Final Verdict: 6.9 – “Bozebeats” is a nice shonen series so far, but it feels like it’s holding back in the early chapters. I hope it gets a chance to spread its wings more in Weekly Shonen Jump on a regular basis
The Promised Neverland Chapter 72
Written by Kaiu Shirai
Illustrated by Posuka Demizu
Reviewed by Zach Wilkerson
The last few chapters of “The Promised Neverland” have propelled the story forward by leaps and bounds, getting to the heart of the mystery behind Goldy Pond and the hunting grounds village. In chapter 72, we’re given payoff to a major plot point, while at the same time handed a new MacGuffin to further entice readers. All in all, par for the course for this addictively enjoyable series.Continued below
Quite literally “picking up” from last chapter’s ringing phone cliffhanger, chapter 72 sees Emma finally converse with the elusive William Minerva. Or rather, I should say, a recording of Minerva. It seems that the actual Minerva, who we now know to be one James Ratri, has long since shuffled off from this mortal coil. However, the revelation of his death is not the crushing blow one might expect, as a large amount of exposition lays out Minerva’s history, his connection to the demons, and a new hope for our protagonist.
The revelation of the purpose of the elevator, an entry way back into the human world, is quite surprising this early in the series. Even more surprising, and a little frustrating when you think about it, is that there are better function portals within the four major farms, including the children’s own Grace Field house. This new piece of information hints at a future triumphant return to the farm and, as such, a final showdown against “Mom.” Such a confrontation has likely been an inevitability, as Emma desires to save the children who remained behind. However, this possibility is subverted by yet another mystery, that of the “Seven Walls.”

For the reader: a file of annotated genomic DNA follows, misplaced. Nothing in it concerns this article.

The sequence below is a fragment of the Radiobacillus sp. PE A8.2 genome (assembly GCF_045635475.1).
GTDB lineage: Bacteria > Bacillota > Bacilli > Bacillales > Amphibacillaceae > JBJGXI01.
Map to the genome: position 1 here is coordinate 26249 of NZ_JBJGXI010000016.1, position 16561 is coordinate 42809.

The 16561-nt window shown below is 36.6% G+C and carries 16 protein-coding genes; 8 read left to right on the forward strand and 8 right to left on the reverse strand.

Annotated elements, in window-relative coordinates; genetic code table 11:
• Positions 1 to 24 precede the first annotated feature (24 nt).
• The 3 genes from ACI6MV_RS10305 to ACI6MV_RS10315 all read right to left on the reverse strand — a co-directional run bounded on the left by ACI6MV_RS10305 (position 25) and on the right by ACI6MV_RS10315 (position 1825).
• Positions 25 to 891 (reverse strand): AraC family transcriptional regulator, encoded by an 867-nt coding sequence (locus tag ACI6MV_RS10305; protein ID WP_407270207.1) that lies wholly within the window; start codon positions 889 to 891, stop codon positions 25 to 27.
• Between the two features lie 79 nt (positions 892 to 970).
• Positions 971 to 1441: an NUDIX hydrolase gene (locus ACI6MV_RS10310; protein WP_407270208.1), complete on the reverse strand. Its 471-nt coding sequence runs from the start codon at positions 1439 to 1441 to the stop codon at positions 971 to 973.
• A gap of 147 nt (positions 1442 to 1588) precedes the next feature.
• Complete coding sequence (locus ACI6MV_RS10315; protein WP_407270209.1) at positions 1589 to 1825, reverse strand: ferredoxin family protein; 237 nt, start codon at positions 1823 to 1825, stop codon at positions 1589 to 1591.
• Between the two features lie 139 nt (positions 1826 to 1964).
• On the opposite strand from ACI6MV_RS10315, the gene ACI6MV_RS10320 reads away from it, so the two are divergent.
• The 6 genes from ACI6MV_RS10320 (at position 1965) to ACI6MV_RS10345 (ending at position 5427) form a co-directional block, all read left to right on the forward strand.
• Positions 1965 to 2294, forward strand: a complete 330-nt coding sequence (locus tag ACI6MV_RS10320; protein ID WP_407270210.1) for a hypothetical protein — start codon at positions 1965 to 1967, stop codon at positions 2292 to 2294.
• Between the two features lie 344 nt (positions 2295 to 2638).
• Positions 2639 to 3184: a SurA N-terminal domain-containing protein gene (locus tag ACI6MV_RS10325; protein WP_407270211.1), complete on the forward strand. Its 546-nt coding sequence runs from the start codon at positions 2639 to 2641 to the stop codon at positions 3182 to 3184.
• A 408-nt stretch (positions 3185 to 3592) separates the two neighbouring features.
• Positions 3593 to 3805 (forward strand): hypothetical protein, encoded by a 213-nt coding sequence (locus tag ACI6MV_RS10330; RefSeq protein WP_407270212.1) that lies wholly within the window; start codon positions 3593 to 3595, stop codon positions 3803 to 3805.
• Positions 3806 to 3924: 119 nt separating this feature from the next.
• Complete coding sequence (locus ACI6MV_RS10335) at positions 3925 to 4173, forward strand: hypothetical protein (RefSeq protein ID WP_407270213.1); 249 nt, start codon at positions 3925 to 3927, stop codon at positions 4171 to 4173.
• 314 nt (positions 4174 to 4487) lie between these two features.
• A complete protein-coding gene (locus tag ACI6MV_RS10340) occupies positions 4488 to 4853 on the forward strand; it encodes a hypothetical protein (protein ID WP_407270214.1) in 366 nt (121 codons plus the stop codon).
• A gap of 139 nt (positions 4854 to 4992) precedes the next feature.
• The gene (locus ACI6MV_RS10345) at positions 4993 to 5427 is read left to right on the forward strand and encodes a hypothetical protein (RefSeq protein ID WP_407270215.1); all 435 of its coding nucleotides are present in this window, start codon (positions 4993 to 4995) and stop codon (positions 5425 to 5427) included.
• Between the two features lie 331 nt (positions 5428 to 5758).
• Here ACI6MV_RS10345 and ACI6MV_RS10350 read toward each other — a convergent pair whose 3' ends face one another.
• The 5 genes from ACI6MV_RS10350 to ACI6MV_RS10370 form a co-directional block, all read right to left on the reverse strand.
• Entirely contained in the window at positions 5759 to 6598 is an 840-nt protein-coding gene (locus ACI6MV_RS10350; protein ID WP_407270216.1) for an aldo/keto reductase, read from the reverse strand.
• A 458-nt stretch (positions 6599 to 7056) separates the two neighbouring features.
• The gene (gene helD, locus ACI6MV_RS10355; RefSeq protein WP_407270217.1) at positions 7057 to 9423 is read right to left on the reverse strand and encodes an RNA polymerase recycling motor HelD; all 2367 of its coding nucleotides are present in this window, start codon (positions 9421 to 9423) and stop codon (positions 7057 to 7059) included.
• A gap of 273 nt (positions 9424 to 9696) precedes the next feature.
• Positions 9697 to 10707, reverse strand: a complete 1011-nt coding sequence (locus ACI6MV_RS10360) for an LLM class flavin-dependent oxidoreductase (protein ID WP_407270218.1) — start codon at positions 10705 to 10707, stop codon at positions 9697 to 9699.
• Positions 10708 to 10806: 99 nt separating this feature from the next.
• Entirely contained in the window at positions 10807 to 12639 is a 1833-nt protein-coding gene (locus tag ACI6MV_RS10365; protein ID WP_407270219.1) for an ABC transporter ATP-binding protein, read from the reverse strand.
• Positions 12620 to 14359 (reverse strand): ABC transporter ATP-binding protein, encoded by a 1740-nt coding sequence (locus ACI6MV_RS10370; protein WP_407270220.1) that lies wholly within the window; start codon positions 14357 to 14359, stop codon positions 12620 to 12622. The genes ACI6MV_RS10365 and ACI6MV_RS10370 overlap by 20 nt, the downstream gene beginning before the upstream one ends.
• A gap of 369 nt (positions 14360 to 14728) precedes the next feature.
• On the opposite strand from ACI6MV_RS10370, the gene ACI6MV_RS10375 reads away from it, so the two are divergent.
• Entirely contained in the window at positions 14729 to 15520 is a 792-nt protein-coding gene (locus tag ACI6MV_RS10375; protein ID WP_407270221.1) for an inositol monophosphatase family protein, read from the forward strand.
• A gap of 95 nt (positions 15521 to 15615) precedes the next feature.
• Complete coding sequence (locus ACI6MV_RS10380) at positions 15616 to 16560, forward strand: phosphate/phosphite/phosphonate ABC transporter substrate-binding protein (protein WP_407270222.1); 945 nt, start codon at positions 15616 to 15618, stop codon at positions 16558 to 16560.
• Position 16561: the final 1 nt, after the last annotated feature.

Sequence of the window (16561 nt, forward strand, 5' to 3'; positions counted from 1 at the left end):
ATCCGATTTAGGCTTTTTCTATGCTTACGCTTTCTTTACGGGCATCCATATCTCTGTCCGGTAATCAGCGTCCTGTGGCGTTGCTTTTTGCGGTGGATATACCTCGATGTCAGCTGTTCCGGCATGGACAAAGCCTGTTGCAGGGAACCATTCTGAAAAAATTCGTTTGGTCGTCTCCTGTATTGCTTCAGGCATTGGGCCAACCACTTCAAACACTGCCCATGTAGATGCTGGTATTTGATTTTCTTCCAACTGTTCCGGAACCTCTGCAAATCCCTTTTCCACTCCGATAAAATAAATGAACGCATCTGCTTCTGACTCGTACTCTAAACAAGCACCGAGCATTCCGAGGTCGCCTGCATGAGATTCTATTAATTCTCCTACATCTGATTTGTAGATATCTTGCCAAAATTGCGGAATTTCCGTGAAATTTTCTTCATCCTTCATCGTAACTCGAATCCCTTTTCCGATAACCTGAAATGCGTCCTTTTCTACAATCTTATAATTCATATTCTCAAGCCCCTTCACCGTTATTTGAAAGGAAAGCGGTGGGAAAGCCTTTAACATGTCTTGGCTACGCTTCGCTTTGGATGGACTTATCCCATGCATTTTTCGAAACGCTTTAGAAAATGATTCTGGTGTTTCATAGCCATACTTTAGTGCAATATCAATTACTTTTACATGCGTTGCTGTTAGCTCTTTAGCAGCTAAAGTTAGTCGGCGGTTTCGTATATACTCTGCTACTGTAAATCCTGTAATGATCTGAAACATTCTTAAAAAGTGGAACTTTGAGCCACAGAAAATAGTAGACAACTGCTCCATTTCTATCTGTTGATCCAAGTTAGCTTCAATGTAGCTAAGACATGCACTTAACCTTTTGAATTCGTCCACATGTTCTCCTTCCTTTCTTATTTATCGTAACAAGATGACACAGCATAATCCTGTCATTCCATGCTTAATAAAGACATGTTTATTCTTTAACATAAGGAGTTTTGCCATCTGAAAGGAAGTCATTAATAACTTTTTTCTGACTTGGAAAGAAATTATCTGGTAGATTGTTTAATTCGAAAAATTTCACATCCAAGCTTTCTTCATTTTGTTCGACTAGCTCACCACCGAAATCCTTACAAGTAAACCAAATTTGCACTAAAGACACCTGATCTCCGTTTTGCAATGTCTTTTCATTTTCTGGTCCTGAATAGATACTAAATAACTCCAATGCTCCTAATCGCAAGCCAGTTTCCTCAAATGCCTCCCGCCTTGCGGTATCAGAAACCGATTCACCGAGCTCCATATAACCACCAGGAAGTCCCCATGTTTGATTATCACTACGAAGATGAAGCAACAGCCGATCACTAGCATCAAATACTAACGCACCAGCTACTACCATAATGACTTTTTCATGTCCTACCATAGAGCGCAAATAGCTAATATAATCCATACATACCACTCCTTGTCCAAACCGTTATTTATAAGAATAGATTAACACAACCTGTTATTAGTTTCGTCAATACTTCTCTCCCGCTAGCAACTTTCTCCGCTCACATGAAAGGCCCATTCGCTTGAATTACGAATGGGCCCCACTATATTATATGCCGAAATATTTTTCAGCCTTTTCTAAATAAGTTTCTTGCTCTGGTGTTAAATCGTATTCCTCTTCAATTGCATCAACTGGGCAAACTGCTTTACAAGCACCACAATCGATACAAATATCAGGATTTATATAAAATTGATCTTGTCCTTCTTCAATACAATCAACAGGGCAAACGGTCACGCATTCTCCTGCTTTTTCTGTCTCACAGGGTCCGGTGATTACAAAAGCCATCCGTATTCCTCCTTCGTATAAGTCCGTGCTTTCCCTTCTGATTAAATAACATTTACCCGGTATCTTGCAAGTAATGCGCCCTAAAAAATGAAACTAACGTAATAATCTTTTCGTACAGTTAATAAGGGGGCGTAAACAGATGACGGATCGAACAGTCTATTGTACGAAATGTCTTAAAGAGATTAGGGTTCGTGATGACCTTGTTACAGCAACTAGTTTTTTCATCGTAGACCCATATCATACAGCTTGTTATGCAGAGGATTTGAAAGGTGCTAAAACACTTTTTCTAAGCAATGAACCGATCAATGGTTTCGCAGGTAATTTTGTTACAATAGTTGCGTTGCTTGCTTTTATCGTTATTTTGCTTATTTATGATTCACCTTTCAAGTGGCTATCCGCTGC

This continual “bait and switch,” rather than leading to frustrating or unsatisfactory storytelling, actually serves to further grow and enhance the series. Shirai-san has, to this point, done an exceptional job of teasing out the history of this world in unexpected ways, and this chapter is no exception. There’s a satisfying bit of world building at play, hinting further at the past dealings between humans and demons and the demon’s world. This chapter demonstrates that there’s ripe potential for a flashback arc or spinoff series, perhaps showcasing the early days of the treaty, Minvera’s secret rebellion, the founding of the Goldy Pond village.
On the art side of things, Posuka Demizu’s terrific work is further accentuated by stunning colored pages in the chapter’s opening. Getting to see Goldy Pond as, well, actually gold, goes a long way towards making the setting feel real and tangible. Demizu-san’s greatest strength is her expressively detailed characters, and her portrayal of Emma and Lucas’s surprise and joy in this chapter really elevates a chapter that could have otherwise been a lifeless information dump. One area that feels somewhat unsatisfying, however, is the asymmetric panel blocking utilized throughout the chapter. This blocking style creates a considerable amount of negative space, which feels somewhat wasted, considering that many panels are quite busy and crowded.
Composition complaints aside, this is an immensely satisfying and exciting issue for “The Promised Neverland.” While the chapter ends on yet another cliffhanger, the small bit of resolution provided here and the promise of new adventures to come paints an exciting picture for the future of the series.
Final Verdict: 8.5 – “The Promised Neverland” continues to impress with its intriguing characters, mysteries, and setting.